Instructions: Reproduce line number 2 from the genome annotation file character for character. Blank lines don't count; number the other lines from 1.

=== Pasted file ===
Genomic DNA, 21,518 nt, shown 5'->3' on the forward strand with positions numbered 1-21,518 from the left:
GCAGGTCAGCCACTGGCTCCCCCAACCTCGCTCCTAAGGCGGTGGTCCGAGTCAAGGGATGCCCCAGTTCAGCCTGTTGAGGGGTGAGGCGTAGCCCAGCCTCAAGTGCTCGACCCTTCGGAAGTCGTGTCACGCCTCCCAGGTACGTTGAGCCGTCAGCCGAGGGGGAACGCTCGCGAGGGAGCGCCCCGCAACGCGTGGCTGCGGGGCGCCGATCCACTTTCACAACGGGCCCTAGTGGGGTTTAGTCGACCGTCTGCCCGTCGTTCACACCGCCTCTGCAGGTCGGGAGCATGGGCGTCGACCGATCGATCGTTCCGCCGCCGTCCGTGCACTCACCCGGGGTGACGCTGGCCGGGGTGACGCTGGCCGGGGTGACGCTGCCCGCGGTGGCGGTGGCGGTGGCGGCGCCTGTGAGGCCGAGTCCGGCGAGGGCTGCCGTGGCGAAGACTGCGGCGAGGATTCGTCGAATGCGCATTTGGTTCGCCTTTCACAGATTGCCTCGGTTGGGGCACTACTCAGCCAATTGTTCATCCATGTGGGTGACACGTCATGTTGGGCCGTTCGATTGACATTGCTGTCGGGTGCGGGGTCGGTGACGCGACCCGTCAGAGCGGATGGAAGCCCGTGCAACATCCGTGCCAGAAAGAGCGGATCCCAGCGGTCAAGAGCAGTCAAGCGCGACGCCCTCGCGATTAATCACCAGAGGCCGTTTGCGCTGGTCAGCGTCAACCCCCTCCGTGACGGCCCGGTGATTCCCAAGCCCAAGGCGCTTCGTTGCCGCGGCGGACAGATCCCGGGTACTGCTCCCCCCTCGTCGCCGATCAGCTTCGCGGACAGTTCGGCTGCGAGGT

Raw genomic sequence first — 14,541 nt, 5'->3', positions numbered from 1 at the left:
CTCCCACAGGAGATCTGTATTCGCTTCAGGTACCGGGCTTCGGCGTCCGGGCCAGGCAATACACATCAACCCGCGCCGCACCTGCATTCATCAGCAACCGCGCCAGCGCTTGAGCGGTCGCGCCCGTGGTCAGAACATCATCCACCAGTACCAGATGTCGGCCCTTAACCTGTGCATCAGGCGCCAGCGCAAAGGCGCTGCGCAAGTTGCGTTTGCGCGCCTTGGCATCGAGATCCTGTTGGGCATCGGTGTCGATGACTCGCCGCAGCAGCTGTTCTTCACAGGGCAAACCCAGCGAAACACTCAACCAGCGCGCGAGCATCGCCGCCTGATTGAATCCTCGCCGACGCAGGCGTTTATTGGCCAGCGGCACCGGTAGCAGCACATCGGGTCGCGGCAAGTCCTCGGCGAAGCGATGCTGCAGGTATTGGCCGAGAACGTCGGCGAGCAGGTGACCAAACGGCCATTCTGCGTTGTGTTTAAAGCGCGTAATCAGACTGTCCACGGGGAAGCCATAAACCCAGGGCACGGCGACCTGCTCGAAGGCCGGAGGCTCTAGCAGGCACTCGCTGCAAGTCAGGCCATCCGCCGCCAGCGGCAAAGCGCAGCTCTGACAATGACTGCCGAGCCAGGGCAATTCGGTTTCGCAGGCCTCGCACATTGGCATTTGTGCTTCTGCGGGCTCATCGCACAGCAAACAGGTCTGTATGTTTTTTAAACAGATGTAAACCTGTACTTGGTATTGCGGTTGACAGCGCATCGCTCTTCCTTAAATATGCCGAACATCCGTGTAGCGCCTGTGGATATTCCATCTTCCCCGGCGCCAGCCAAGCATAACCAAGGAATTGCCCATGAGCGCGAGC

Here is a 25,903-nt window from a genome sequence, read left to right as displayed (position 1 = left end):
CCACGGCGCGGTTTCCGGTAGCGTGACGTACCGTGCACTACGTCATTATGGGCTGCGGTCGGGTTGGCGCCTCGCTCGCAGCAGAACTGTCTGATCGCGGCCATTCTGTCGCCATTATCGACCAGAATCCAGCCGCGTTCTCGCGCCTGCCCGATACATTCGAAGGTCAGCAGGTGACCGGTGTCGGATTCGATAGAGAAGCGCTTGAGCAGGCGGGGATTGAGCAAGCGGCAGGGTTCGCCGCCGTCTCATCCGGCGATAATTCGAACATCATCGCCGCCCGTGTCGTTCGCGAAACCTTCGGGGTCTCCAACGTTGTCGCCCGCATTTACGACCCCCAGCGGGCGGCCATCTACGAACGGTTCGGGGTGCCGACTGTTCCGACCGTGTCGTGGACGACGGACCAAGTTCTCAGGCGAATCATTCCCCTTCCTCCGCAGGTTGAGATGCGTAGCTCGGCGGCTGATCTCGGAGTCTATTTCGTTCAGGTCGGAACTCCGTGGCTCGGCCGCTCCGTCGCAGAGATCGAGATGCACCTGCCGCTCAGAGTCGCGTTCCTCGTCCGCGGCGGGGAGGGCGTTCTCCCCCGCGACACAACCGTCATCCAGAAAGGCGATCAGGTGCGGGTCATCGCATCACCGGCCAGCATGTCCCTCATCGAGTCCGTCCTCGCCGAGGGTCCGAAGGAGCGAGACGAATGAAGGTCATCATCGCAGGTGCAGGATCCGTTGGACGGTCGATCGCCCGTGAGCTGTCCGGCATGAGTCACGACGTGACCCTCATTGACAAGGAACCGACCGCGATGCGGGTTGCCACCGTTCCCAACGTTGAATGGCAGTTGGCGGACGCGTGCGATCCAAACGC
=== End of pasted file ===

GCAGGTCAGCCACTGGCTCCCCCAACCTCGCTCCTAAGGCGGTGGTCCGAGTCAAGGGATGCCCCAGTTCAGCCTGTTGAGGGGTGAGGCGTAGCCCAGCCTCAAGTGCTCGACCCTTCGGAAGTCGTGTCACGCCTCCCAGGTACGTTGAGCCGTCAGCCGAGGGGGAACGCTCGCGAGGGAGCGCCCCGCAACGCGTGGCTGCGGGGCGCCGATCCACTTTCACAACGGGCCCTAGTGGGGTTTAGTCGACCGTCTGCCCGTCGTTCACACCGCCTCTGCAGGTCGGGAGCATGGGCGTCGACCGATCGATCGTTCCGCCGCCGTCCGTGCACTCACCCGGGGTGACGCTGGCCGGGGTGACGCTGGCCGGGGTGACGCTGCCCGCGGTGGCGGTGGCGGTGGCGGCGCCTGTGAGGCCGAGTCCGGCGAGGGCTGCCGTGGCGAAGACTGCGGCGAGGATTCGTCGAATGCGCATTTGGTTCGCCTTTCACAGATTGCCTCGGTTGGGGCACTACTCAGCCAATTGTTCATCCATGTGGGTGACACGTCATGTTGGGCCGTTCGATTGACATTGCTGTCGGGTGCGGGGTCGGTGACGCGACCCGTCAGAGCGGATGGAAGCCCGTGCAACATCCGTGCCAGAAAGAGCGGATCCCAGCGGTCAAGAGCAGTCAAGCGCGACGCCCTCGCGATTAATCACCAGAGGCCGTTTGCGCTGGTCAGCGTCAACCCCCTCCGTGACGGCCCGGTGATTCCCAAGCCCAAGGCGCTTCGTTGCCGCGGCGGACAGATCCCGGGTACTGCTCCCCCCTCGTCGCCGATCAGCTTCGCGGACAGTTCGGCTGCGAGGT